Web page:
Until the turn of this century, population growth generated more than half of all global consumption. But between 2015 and 2030, three-quarters of global consumption growth will be driven by individuals spending more. This shift has profound implications for companies. What’s now important are emerging demographics: the latest report from the McKinsey Global Institute (MGI) finds that nine groups will generate three-quarters of global urban consumption growth to 2030, and just three of these will generate half of consumption growth and have the power to reshape global consumer markets over the next 15 years.
1. The retiring and elderly in developed economies
2. China’s working-age population
3. North America’s working-age population
Tracking consumer attitudes and behavior is not sufficient if companies are going to capture key consumer markets. They need to understand the core drivers of consumption such as income and age, characteristics such as ethnic mix and education, and the timing of key decisions such as getting married, having children, and buying a house.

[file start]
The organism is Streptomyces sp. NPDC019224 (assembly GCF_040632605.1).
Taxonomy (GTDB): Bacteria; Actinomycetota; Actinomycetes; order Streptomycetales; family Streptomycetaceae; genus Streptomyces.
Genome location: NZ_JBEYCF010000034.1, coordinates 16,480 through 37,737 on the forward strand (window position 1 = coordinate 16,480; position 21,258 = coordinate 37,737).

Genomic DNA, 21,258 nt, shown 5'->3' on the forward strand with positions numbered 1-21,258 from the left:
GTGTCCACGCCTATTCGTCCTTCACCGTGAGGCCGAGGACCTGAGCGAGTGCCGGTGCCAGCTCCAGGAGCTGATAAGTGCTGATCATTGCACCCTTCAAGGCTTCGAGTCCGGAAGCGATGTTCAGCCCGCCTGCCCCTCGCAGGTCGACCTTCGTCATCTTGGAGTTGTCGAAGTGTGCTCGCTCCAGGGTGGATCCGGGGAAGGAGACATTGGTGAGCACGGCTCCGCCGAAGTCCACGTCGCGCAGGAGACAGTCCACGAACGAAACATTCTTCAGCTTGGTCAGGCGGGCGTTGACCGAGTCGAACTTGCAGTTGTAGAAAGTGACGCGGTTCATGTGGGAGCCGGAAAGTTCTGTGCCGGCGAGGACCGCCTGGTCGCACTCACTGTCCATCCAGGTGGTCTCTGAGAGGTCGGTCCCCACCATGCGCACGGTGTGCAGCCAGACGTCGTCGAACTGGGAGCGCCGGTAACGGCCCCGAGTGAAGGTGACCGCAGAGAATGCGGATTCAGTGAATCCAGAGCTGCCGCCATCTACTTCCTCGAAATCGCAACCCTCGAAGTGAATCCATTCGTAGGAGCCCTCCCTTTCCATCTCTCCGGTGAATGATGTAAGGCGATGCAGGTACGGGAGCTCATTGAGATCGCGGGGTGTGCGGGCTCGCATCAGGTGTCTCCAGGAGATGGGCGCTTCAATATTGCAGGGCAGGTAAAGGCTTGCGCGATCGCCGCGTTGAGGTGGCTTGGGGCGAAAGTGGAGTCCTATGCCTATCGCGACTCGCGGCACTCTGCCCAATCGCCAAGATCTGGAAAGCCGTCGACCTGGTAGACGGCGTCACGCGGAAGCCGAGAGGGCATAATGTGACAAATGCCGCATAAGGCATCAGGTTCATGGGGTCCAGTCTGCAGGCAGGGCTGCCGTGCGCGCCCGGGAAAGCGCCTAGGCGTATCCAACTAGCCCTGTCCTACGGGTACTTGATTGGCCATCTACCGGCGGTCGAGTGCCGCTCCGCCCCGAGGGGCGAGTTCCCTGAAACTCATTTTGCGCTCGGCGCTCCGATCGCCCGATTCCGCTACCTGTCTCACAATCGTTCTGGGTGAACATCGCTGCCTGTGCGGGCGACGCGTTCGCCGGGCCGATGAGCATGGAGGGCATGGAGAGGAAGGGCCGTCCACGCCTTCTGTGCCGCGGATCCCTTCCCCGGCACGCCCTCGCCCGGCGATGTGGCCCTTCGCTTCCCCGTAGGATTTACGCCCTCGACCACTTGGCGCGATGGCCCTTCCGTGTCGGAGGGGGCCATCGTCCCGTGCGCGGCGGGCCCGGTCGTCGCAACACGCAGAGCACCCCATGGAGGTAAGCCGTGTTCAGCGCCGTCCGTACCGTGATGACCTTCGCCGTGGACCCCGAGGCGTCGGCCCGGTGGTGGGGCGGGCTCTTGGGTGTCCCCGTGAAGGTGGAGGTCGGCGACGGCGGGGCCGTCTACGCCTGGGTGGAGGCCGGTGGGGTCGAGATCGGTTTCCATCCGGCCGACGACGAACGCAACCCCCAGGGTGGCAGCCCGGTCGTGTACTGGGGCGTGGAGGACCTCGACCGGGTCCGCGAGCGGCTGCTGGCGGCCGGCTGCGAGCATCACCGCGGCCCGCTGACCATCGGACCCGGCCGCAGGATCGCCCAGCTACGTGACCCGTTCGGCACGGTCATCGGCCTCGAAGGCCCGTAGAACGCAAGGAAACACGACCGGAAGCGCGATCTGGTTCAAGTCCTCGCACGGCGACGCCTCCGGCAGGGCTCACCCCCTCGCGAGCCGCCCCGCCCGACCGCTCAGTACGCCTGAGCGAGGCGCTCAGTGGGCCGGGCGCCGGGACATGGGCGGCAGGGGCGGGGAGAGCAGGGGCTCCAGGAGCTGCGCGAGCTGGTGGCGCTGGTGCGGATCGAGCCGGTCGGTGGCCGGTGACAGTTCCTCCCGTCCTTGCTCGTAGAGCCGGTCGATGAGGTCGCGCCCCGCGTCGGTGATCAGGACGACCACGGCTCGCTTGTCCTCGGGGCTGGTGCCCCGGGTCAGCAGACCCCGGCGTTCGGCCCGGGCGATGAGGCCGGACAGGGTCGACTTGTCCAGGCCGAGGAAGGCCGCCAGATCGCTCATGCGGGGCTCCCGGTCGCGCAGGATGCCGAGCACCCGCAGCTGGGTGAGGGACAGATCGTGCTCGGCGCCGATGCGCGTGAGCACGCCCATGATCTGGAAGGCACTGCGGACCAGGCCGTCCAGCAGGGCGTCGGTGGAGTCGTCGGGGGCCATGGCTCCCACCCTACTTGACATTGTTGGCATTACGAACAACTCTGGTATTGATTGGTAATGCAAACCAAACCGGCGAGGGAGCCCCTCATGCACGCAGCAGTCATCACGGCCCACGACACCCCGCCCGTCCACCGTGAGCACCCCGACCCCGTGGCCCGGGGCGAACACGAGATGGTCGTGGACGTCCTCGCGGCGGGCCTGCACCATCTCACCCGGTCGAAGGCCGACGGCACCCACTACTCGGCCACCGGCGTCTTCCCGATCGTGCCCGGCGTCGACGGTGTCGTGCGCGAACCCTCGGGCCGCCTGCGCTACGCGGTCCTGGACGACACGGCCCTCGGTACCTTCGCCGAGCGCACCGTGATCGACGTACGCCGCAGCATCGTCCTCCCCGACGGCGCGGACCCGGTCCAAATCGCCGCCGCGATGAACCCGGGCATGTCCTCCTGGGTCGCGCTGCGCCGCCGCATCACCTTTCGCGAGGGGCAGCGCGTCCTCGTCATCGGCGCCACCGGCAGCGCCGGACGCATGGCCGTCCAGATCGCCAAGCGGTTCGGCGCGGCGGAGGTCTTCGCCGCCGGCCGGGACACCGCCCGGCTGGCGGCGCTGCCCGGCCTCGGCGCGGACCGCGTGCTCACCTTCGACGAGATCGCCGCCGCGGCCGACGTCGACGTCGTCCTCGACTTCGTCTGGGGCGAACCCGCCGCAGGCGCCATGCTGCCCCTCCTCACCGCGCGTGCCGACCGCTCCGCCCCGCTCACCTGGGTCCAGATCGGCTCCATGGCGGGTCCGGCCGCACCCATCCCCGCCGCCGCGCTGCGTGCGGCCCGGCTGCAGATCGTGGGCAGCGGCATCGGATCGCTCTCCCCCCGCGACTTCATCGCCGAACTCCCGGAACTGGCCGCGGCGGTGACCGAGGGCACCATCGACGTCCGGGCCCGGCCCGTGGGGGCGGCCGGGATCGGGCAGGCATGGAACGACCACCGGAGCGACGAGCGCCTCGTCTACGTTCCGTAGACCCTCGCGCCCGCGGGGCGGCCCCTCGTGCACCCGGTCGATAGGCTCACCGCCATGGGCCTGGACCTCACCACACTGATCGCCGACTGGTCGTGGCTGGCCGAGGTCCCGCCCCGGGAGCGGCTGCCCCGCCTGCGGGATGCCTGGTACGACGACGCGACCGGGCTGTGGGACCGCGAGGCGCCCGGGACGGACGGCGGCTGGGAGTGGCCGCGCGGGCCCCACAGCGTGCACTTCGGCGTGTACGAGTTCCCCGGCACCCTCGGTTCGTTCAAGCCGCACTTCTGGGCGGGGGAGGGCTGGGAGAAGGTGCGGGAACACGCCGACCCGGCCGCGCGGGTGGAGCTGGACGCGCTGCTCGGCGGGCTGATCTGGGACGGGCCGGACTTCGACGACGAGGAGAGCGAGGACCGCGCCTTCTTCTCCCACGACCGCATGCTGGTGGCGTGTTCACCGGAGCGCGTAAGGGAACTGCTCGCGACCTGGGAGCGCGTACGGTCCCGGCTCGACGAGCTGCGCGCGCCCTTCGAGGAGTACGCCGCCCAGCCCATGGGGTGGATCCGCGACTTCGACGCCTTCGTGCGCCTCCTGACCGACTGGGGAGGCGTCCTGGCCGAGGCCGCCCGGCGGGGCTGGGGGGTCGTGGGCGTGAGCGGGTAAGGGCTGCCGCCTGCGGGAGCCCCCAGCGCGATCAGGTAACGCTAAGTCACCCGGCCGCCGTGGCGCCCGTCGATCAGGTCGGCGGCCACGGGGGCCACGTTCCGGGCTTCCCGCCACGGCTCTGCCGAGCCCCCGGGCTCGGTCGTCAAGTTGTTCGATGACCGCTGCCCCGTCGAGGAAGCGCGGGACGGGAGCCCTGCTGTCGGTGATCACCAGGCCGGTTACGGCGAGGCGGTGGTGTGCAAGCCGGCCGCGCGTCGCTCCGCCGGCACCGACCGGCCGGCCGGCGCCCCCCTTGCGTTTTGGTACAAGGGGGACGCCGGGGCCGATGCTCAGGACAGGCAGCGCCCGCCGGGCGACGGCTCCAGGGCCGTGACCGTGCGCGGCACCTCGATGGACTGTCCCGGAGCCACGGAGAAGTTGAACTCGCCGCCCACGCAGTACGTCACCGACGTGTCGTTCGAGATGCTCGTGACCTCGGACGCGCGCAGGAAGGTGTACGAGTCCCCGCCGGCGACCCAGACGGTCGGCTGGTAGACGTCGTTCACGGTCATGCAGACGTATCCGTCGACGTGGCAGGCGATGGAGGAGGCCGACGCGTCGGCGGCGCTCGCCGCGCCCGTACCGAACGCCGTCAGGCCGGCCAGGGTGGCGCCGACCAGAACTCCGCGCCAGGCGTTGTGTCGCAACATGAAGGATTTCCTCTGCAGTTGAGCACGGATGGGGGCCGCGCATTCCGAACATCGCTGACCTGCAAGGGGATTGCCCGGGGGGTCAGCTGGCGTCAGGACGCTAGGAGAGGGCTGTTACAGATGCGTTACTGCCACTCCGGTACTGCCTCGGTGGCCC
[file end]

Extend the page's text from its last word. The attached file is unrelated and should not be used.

Like the population, the business sector of the U.S. economy is aging. Our research shows a secular increase in the share of economic activity occurring in older firms—a trend that has occurred in every state and metropolitan area, in every firm size category, and in each broad industrial sector. ... The share of firms aged 16 years or more was 23 percent in 1992, but leaped to 34 percent by 2011—an increase of 50 percent in two decades. The share of private-sector workers employed in these mature firms increased from 60 percent to 72 percent during the same period. ... Perhaps most startling, we find that employment and firm shares declined for every other firm age group during this period. We explore three potential contributing factors driving the increasing share of economic activity occurring in older firms, and find that a secular decline in entrepreneurship is playing a major role. We also believe that increasing early-stage firm failure rates might be a growing factor. ... We are unable to find strong evidence of a direct link between business consolidation and an aging firm structure. Though we document a clear rise in consolidation during the last few decades, it doesn’t appear to be a major contributor to business aging directly—which has been occurring across all firm size classes, and the most in the smallest of businesses. ...This leaves some questions unanswered, but it clearly establishes that whatever the reason, it has become increasingly advantageous to be an incumbent, particularly an entrenched one, and less advantageous to be a new entrant. ... The trends described here raise some cause for concern in our view. Holding all factors constant, we’d expect an economy with greater concentration in older firms and less in younger firms to exhibit lower productivity, potentially less innovation, and possibly fewer new jobs created than would otherwise be the case.